URL of this page: www.oecd.org/sti/innovation/reviews/china
China has achieved a spectacularly high rate of economic growth over a sustained period for more than two decades. Nevertheless, today China faces the challenge of making the transition from sustained to sustainable growth from social, economical, ecological and envionmental points of view. Innovation has been identified as a main engine for this new growth model, and the Chinese government has launched a national strategy to build an innovation-driven economy and society by 2020. Will China be able to succeed in making this challenging transition? What will it require in terms of policy and institutional changes? How will China's emergence as a future innovation economy affect the OECD countries, as well as the global systems for knowledge production, dissemenation and use?
This publication sheds light on these issues by assessing the current status of China’s national innovation system and policies, and by recommending the most important improvements required in both the policy and institutional environments for China to succeed in promoting innovation through a market-based approach.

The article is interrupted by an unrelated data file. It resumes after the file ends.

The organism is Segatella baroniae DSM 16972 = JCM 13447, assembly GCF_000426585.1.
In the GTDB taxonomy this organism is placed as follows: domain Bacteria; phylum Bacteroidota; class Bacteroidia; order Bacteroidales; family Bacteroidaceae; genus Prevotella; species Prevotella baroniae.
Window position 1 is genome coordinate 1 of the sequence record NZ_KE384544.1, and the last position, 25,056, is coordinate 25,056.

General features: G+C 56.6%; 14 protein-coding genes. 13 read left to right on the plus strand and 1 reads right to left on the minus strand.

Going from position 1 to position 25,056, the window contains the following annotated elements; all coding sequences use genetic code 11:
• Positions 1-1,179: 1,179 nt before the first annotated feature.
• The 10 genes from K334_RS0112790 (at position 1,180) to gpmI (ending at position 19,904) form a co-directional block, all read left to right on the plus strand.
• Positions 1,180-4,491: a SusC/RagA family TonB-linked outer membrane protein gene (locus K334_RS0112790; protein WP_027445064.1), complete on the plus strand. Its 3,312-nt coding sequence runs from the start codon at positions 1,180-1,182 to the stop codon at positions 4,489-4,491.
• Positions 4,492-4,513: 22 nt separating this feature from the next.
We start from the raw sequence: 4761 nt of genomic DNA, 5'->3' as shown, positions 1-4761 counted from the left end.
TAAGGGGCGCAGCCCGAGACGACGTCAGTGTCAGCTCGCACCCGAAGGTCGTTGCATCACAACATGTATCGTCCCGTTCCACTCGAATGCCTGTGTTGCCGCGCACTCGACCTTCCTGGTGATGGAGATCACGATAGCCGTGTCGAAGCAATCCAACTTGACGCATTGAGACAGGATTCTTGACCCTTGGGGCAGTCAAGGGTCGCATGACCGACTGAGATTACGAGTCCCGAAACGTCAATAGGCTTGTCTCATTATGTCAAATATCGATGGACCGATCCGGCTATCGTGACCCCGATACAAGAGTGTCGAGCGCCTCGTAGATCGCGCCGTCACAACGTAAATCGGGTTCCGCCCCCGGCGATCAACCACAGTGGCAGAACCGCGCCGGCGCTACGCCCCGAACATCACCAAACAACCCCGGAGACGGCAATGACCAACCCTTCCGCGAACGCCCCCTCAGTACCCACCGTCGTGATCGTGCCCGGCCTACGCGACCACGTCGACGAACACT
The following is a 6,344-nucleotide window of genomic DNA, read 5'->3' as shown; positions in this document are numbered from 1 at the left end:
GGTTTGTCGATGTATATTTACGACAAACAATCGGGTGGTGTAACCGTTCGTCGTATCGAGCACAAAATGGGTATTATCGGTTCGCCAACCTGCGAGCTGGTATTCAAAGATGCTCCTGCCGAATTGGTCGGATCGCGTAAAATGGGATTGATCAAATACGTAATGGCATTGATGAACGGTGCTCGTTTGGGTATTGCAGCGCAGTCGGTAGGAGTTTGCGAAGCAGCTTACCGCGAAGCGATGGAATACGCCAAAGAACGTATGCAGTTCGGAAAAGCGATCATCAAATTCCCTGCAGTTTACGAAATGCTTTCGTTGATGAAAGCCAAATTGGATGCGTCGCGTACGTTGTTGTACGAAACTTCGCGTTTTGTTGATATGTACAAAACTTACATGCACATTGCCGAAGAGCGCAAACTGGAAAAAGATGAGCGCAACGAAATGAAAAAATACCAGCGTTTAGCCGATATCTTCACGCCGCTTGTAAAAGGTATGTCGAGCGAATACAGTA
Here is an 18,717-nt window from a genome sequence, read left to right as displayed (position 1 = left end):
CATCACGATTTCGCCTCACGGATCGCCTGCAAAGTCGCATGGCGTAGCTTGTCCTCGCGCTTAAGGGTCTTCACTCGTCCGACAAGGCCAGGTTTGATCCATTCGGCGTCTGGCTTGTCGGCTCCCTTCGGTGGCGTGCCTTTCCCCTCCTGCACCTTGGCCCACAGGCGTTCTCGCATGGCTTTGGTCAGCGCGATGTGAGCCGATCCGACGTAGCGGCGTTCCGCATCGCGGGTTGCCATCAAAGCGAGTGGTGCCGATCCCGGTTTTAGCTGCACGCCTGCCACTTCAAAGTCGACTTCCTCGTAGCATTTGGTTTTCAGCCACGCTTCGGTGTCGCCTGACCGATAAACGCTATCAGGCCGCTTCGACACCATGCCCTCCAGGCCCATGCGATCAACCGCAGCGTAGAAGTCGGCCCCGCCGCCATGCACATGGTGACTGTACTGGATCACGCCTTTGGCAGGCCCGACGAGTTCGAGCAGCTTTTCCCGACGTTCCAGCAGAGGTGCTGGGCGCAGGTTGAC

This book is part of a series of OECD Reviews of Innovation Policy.
Key findings in this volume include:
At USD 73.5 billion in purchasing power parity (PPPs), China’s GERD was the third largest worldwide in 2006, after the United States and Japan.
The R&D intensity – the ratio of GERD to gross domestic product (GDP) – of China’s economy has increased spectacularly. It reached 1.43% of GDP in 2006, up from 0.6% in 1995.
However, China’s spending on R&D remains heavily focused on experimental development; only 5.2% of all R&D in 2006 was aimed at basic research, compared to 10-20% in OECD countries.
Although rising rapidly, only 11% of patents by Chinese firms in 2006 were considered inventive (invention patents), compared with 74% of patents by foreign firms patenting in China.
Foreign-owned companies (including joint ventures and wholly owned), including those controlled from Hong Kong and Macao, China, and Chinese Taipei, account for an ever-growing share of total high-technology exports, which have increased from 73% in 1998 to 88% in 2005. These trends continued in 2006.
Chinese high-technology industries continue to have much lower R&D intensity than their counterparts in most advanced OECD countries.
In 2006, high R&D intensity remained heavily concentrated in some regions, notably Beijing, Shanghai, Shaanxi, and Sichuan.
Part I. Synthesis Report (German)
Part II. Thematic Chapters
The Chinese Innovation System: Main Features and Performance
The Role of Policy and Governance in Innovation
Part III. Annexes
Last updated: 3 March 2009